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Keep calm and dress up a cat in a goose costume: how coronavirus affects the psyche and how to protect it


How to stay mentally healthy during the coronavirus pandemic. Photo: Pixabay

How to stay mentally healthy during the coronavirus pandemic. Photo: Pixabay

The dreamers hoped that after the New Year the world would immediately become the same as before. But the new year has already come, but the coronavirus continues to infect people and transform an already changed life.

The coronavirus affects not only physical health and the global economy. COVID-19 is also a blow to the psyche. The Page has been figuring out what the psychological consequences of the coronavirus for humans and the world would be and how to keep ourselves healthy.

A massive threat to humanity’s mental health

In addition to the fear of contracting or getting sick, the coronavirus affects mental health. The coronavirus pandemic and the crisis it has caused pose a huge problem for health. The scale is almost comparable to the World War II aftermath, British psychiatrist, president of the Royal College of Psychiatrists, Adrian James, told The Guardian.

About a fifth of people who underwent mechanical ventilation in the spring now have post-traumatic stress disorder. The psyche of people who have lost loved ones because of coronavirus and have not been able to say goodbye to them in person is also suffering very much.

The likelihood of mental health problems that people with "lingering coronavirus" experience is a cause for concern, James said. The lingering uncertainty surrounding jobs, housing, and economic recovery is a worrying fact.

The coronavirus impact on health and economy will be felt for many years after humanity is able to take control of COVID-19. People will need help to get back to normal. Older people will be most affected.

"I would like to think that life will get to normal, we will all work again at once, but I think it will take time for people to get used to it. Most likely, elderly people who are accustomed to self-isolation will suffer," said the British psychiatrist.

Mental Health Center experts estimate that about 10 million Britons will need additional mental health support. Of these, 1.3 million are those who have not previously had mental problems. About 1.8 million people will require help because of moderate or severe depression. Among these 10 million there will be about 1.5 million children.

At the start of the pandemic, the demand for mental health services dropped as people thought such treatment was not available. But after the recession, the number of patients who seek help began to increase.

NHS Digital data shows that the number of people seeking mental health care has never been greater, and some hospital funds report that their mental health units are operating at full capacity.

Keep calm and wash your hands: how to stay mentally healthy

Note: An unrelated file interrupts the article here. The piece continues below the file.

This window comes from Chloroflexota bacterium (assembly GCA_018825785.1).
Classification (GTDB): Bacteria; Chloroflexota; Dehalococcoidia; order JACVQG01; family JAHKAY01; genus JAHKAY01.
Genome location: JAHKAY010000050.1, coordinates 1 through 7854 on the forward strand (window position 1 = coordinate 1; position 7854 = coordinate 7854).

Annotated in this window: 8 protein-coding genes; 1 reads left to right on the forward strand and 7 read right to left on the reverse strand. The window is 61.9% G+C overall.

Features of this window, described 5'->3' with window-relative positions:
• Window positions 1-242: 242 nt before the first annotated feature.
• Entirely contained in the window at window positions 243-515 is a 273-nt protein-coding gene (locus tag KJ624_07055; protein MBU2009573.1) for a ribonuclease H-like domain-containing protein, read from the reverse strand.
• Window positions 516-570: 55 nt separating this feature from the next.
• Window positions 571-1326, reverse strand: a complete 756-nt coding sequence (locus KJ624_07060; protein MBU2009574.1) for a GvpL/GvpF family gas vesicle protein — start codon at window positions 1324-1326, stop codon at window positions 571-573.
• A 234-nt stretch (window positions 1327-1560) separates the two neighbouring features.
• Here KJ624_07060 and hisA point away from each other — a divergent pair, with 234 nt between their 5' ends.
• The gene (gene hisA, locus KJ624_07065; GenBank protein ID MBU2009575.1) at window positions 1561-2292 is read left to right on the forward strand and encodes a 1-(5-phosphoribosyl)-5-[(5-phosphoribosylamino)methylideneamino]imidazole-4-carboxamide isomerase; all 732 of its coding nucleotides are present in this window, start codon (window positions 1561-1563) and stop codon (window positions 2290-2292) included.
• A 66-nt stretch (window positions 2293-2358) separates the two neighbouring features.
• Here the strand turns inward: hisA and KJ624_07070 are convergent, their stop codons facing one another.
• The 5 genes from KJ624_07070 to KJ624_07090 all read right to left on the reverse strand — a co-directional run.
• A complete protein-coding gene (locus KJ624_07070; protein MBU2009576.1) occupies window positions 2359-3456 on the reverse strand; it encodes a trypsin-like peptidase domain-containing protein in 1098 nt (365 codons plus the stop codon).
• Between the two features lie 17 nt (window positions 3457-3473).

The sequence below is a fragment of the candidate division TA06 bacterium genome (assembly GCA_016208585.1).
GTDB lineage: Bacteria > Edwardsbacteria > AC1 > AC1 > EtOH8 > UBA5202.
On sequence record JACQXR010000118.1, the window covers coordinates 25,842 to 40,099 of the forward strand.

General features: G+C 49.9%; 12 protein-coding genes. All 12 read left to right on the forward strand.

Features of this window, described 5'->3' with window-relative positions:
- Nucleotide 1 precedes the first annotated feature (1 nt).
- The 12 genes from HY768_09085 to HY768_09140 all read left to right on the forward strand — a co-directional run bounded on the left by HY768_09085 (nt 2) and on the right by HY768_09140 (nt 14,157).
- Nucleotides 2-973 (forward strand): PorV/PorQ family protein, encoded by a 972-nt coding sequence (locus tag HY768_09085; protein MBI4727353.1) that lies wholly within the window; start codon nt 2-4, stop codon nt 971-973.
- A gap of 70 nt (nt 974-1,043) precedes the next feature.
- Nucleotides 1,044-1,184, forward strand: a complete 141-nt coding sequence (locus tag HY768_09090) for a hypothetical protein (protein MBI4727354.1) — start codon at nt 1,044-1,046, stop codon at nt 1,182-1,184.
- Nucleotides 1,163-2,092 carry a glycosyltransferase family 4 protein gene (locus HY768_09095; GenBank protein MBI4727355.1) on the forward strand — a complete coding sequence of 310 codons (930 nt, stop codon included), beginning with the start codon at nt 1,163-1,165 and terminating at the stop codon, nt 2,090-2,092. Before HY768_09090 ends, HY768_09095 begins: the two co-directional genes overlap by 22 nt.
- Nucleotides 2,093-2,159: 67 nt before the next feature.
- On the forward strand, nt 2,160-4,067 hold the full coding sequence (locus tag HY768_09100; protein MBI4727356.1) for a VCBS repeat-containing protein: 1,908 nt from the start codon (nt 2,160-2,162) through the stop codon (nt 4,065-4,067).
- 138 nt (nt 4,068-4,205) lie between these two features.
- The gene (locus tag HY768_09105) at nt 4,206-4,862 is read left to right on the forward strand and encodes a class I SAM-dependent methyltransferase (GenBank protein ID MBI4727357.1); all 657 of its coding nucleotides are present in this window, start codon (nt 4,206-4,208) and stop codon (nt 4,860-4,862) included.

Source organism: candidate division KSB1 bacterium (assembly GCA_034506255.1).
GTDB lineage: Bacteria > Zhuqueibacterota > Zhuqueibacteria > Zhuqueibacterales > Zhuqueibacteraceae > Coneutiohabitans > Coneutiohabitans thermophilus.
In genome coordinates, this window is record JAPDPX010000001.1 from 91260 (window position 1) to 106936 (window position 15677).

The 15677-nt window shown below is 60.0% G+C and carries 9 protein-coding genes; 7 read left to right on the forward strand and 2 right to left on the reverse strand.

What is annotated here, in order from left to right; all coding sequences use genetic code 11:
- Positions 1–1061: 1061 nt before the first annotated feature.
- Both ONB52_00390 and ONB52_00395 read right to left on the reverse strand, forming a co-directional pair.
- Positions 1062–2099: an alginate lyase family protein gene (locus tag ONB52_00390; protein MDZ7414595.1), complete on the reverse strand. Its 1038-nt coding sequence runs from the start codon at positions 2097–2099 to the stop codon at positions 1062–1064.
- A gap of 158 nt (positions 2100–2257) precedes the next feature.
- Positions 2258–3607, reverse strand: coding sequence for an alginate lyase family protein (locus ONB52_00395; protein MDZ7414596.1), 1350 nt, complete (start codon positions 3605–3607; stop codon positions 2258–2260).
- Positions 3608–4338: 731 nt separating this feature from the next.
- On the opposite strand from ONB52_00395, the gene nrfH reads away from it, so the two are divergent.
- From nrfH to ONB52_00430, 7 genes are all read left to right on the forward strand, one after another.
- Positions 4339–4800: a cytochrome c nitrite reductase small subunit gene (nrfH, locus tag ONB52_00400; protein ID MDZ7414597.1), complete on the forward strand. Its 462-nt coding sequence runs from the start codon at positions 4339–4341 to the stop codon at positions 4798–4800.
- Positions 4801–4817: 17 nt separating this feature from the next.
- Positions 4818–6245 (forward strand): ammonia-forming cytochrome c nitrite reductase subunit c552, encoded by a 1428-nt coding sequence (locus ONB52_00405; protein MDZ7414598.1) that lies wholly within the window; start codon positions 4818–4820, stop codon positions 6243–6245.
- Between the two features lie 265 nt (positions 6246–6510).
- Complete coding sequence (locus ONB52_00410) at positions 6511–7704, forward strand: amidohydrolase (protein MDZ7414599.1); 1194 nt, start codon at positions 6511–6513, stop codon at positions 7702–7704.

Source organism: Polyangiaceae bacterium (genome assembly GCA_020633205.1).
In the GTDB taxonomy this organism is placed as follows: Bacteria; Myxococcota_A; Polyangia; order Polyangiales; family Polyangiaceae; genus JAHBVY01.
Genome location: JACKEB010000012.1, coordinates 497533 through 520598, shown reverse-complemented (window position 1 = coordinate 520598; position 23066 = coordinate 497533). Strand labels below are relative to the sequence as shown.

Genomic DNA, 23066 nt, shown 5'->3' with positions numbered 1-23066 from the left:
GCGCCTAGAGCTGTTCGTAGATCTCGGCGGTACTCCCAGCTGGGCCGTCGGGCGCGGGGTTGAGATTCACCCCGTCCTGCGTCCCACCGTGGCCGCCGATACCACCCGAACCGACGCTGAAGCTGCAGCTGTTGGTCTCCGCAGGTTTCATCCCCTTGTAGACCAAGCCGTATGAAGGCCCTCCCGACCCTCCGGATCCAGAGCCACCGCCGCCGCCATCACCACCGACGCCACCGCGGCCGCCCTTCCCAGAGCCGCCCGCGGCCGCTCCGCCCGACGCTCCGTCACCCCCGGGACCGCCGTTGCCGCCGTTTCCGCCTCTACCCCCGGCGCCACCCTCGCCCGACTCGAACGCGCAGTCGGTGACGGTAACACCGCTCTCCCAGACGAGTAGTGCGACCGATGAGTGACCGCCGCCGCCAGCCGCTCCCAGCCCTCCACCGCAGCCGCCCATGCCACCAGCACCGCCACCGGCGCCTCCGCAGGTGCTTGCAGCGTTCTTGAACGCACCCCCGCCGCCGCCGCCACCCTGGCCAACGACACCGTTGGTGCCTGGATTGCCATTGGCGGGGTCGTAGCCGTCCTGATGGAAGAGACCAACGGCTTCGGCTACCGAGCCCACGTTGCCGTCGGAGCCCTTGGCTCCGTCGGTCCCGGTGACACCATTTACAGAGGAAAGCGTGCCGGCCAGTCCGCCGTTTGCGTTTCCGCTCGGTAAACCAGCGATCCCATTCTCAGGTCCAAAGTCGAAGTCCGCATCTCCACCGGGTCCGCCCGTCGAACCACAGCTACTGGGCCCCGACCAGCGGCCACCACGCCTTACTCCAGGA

According to James, to cope with the looming wave of demand for psychological care, mental health services need to be enhanced and made more available.

Stress in a pandemic situation is normal because COVID-19 is a huge stress, and even if a person does not seem to feel it, still there is stress.

Stress is too high a level of the cortisol hormone. When the cortisol is too high, you can physically jump over your head, survive under fire, and not break anything by falling from the 5th floor. When cortisol is too high, you can't dream, make long-term plans, moderately study or work. Cortisol does not contribute to this "ordered process", it mobilizes internal forces to fight in a critical situation here and now.

When the "here and now" is stretched in time, our psyche and hormones do not understand what is happening: there is no need to jump from the 5th floor, but life cannot be planned, the world is not saved, the person lies on the sofa and is anxious.

Now all people are very vulnerable, and if you just want to lie and eat, you can just lie and eat. If you want to dress up a cat in a goose costume—that is a great idea. If a person, on the contrary, is very productive—that is great. The main thing in this lingering instability is not to force yourself to do something, but first of all to do something that will definitely help to relax.

"When I need to calm down, I resort to proven techniques that have always worked for me. For example, you can learn simple relaxing exercises: breathing exercises, muscle relaxation, meditation—they are very useful for both the body and consciousness in stressful conditions. When I have anxious thoughts, I try to discuss them with people who are dear to me because they can also think about something similar, and it is easier to find solutions to problems together. Try to stay optimistic," said Dr Hans Henri P. Kluge, WHO Regional Director for Europe.


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